On the other hand, if Spee’s interpretation of his stages III and IV be correct, it is well to recognise clearly what its acceptance implies. In the first place we shall have to recognise the occurrence of the extraordinary phe- nomenon of a sudden and complete obliteration of the already existing blastocyst cavity in a growing and developing ovum, i.e. its sudden reversion to the condition of a typical morula. In the second place we have to witness the strange and rapid transformation of the atrophic and exiguous distal wall of the blastocyst of Spee’s fig. 7 (cf. Plate II, fig. 10) into a closely fitting layer of active, well-formed, cells which can easily be followed through. all subse- quent stages into the conspicuous columnar layer ensheathing the embryonic rudiment and as such universally recognised as inverted entoderm!
In opposition to this view I submit with some confidence the opinion that the phenomena exhibited by the blastocyst of Cavia during implantation are susceptible of an explanation less at variance with our knowledge of the characters of the early blastocyst in other “‘entypical” Rodents.
In order to bring out more clearly what I believe to be the true reading of Spee’s and Maclaren’s figures of the blastocyst of Cavia I reproduce herewith four figures of stages in the development of Arvicola, another member of the group of Rodents showing “inversion,” as illustrated by Dr Sansom (10) in 1922.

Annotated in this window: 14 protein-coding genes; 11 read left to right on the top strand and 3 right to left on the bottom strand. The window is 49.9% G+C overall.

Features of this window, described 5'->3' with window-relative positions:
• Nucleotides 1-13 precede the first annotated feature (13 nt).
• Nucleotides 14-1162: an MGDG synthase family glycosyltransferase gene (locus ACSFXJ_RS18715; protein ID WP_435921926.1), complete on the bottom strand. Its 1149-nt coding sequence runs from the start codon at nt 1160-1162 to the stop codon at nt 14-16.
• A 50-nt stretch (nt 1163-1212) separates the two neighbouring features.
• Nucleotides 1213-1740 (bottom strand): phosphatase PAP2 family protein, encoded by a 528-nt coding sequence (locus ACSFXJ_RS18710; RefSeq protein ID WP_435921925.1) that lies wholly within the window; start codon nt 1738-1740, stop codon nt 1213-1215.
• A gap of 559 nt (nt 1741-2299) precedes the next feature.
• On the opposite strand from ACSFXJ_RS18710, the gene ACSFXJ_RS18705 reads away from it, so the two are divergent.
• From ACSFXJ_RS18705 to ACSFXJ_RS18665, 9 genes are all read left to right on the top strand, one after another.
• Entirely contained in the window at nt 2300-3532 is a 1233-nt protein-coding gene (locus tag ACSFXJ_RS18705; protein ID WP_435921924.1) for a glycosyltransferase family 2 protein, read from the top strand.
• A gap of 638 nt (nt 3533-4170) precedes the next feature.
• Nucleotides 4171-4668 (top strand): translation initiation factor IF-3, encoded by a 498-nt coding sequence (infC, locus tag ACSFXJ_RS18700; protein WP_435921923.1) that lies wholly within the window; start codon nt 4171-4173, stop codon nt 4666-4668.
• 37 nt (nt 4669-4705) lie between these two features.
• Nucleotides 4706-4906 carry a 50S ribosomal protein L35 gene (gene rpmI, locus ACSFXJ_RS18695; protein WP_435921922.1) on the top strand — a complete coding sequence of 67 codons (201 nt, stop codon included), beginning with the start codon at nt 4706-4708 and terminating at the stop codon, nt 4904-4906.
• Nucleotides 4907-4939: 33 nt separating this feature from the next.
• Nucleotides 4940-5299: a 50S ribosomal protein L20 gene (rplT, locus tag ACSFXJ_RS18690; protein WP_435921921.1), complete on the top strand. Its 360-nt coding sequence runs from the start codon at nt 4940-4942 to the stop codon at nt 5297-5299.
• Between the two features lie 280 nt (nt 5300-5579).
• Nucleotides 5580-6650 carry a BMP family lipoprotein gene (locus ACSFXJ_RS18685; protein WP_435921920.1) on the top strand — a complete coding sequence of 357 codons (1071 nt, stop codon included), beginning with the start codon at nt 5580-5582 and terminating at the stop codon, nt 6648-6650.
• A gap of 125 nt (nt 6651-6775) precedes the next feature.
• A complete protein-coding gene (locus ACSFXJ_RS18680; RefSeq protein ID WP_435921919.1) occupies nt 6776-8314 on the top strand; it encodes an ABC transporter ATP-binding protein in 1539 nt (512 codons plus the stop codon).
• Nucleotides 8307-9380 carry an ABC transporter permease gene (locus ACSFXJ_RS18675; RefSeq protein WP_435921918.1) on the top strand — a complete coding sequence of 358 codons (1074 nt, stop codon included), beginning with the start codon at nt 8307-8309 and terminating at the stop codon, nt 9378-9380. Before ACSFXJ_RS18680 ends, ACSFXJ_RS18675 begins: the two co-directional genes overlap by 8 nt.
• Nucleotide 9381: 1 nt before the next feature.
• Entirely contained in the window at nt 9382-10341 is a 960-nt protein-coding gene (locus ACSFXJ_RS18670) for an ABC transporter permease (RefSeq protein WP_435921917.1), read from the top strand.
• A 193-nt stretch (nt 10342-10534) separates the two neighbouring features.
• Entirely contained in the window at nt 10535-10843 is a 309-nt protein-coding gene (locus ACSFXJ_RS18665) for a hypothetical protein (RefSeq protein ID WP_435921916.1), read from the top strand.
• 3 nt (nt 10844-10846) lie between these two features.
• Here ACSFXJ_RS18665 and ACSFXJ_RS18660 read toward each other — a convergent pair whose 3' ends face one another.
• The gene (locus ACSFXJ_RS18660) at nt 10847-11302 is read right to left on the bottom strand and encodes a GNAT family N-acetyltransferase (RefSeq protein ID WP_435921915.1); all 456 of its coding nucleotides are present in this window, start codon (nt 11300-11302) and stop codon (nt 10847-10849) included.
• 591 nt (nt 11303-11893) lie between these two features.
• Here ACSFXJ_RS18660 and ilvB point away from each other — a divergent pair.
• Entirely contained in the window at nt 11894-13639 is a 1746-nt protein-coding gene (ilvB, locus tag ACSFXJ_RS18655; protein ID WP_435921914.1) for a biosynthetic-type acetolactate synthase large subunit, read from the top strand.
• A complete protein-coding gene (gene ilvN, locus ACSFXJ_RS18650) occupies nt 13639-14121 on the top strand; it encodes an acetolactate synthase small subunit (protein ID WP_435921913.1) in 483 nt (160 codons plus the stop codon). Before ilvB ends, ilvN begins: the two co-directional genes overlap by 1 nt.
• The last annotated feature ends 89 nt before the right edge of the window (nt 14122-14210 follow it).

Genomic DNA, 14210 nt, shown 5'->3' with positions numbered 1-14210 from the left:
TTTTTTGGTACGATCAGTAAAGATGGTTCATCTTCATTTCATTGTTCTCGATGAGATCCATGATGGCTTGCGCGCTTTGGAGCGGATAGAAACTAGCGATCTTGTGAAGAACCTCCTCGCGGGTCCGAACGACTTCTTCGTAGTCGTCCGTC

The first of these (Plate III, fig. 15) may profitably be compared with Spee’s figure of a very early blastocyst of Cavia (Plate I, fig. 1). In this latter figure I have suggested above that there is already some indication of commencing differentiation of the primordium of the entoderm from the “embryoblast” or formative inner cell mass, though I attach no great import- ance to this point. The Arvicola figure shows a somewhat flattened blastocyst towards the beginning of implantation. Here, at the so-called “placental pole” of Spee, we have a discoidal plate-like area of cubical trophoblast cells to whose deep surface the inner cell mass is attached. The character of this trophoblast disc already foreshadows the ectoplacental suspensorium or “Trager.” This is continuous marginally with the thin non-placental tropho- blastic wall of the blastocyst which distally corresponds to the “implantation pole” area of Spee. As in the Guinea-pig, the cystic cavity is not very ex- tensive and within it two small cell groups very probably represent entoderm beginning to be differentiated from the embryoblastic inner cell mass.